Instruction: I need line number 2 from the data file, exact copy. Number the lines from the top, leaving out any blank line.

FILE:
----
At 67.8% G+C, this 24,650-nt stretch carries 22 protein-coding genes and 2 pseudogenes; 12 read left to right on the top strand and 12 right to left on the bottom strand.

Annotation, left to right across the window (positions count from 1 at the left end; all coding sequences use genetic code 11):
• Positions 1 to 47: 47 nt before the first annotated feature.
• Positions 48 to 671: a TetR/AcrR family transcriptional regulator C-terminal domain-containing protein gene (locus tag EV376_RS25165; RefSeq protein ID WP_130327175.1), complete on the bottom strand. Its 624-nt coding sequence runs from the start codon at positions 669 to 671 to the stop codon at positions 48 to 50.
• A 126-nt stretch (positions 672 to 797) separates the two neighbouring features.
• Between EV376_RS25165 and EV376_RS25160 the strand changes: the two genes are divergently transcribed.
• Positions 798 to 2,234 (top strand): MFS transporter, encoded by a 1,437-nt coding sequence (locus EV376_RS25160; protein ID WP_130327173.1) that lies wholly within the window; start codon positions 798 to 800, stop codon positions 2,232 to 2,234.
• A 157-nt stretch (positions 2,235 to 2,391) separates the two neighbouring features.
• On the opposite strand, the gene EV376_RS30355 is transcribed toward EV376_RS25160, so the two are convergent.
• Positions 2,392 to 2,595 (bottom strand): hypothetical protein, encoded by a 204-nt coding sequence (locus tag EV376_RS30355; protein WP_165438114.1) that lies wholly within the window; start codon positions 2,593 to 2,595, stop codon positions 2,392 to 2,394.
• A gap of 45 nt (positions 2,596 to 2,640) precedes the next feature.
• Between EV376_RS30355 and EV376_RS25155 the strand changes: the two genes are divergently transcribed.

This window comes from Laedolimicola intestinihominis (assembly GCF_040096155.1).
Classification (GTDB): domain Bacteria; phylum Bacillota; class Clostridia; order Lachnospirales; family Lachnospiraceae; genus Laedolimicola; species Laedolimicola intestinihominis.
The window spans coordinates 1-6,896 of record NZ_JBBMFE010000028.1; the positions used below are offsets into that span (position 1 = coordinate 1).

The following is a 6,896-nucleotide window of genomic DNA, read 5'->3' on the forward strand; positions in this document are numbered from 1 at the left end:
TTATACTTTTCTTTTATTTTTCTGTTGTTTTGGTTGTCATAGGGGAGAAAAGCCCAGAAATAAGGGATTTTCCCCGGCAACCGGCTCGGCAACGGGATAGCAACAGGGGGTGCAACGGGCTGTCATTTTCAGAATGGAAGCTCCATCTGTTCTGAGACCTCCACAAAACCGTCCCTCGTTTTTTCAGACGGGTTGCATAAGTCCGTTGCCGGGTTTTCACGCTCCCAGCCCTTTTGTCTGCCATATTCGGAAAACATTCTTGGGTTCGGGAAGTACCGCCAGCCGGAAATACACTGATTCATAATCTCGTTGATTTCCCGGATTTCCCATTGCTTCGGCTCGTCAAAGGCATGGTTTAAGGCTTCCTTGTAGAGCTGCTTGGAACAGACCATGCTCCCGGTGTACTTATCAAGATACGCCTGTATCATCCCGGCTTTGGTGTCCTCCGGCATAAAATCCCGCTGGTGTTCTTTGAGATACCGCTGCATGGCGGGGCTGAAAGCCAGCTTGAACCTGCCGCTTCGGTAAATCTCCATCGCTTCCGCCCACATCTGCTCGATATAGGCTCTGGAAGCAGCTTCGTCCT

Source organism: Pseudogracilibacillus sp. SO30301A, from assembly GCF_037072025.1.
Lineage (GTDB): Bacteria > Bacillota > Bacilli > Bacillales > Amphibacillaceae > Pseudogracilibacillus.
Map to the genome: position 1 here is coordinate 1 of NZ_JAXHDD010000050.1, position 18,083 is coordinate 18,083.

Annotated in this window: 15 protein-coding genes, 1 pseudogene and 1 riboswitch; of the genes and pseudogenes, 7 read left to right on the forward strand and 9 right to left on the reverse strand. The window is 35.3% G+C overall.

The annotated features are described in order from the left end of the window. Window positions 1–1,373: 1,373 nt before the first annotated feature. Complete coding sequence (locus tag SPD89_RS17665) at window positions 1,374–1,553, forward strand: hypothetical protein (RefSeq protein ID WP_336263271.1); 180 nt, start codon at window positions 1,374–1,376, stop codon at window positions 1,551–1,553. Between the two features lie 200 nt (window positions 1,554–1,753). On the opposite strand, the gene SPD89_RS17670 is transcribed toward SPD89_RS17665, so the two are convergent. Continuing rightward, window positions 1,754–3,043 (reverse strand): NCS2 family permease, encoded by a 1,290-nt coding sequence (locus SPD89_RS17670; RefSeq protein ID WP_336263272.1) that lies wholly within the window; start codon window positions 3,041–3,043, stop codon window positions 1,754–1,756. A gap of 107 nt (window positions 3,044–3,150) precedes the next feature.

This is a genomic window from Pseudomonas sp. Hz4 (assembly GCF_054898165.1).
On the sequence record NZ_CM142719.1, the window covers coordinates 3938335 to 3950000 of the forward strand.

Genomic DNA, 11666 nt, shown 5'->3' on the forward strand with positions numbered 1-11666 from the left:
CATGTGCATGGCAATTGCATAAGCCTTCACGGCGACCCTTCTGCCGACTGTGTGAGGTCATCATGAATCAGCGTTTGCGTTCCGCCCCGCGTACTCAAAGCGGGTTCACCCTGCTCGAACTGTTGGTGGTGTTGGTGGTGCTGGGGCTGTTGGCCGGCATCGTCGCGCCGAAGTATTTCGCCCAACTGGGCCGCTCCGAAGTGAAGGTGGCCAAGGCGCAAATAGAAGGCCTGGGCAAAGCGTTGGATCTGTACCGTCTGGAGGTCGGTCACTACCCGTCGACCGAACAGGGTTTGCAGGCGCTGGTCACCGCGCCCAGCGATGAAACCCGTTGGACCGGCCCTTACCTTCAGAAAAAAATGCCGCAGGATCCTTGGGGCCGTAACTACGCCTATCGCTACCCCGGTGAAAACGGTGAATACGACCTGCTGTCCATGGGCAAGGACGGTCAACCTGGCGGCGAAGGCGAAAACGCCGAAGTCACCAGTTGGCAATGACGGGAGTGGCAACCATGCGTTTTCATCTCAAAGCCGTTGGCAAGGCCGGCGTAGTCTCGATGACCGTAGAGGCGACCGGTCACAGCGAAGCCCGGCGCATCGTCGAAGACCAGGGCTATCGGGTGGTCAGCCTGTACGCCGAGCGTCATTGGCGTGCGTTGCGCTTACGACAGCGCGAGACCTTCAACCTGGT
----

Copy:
Annotation, left to right across the window (positions count from 1 at the left end; all coding sequences use genetic code 11):